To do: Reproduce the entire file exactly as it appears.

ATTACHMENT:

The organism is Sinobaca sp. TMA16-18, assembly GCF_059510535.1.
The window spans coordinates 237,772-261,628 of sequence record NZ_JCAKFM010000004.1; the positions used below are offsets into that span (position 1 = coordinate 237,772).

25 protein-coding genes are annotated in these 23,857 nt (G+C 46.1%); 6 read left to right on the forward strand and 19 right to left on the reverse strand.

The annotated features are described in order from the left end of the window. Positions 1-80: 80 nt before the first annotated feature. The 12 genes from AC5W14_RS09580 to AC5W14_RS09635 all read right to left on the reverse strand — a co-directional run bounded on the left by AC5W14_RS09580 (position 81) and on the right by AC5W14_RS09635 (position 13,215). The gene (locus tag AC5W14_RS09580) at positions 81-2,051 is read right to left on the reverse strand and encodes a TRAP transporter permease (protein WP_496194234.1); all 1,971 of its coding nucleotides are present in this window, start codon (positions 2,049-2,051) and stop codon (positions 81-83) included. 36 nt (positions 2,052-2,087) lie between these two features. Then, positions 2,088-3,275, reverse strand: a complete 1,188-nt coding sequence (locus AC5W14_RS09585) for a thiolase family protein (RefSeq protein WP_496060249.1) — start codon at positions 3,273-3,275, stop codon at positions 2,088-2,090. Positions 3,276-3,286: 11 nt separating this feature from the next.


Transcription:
The organism is Sinobaca sp. TMA16-18, assembly GCF_059510535.1.
The window spans coordinates 237,772-261,628 of sequence record NZ_JCAKFM010000004.1; the positions used below are offsets into that span (position 1 = coordinate 237,772).

25 protein-coding genes are annotated in these 23,857 nt (G+C 46.1%); 6 read left to right on the forward strand and 19 right to left on the reverse strand.

The annotated features are described in order from the left end of the window. Positions 1-80: 80 nt before the first annotated feature. The 12 genes from AC5W14_RS09580 to AC5W14_RS09635 all read right to left on the reverse strand — a co-directional run bounded on the left by AC5W14_RS09580 (position 81) and on the right by AC5W14_RS09635 (position 13,215). The gene (locus tag AC5W14_RS09580) at positions 81-2,051 is read right to left on the reverse strand and encodes a TRAP transporter permease (protein WP_496194234.1); all 1,971 of its coding nucleotides are present in this window, start codon (positions 2,049-2,051) and stop codon (positions 81-83) included. 36 nt (positions 2,052-2,087) lie between these two features. Then, positions 2,088-3,275, reverse strand: a complete 1,188-nt coding sequence (locus AC5W14_RS09585) for a thiolase family protein (RefSeq protein WP_496060249.1) — start codon at positions 3,273-3,275, stop codon at positions 2,088-2,090. Positions 3,276-3,286: 11 nt separating this feature from the next.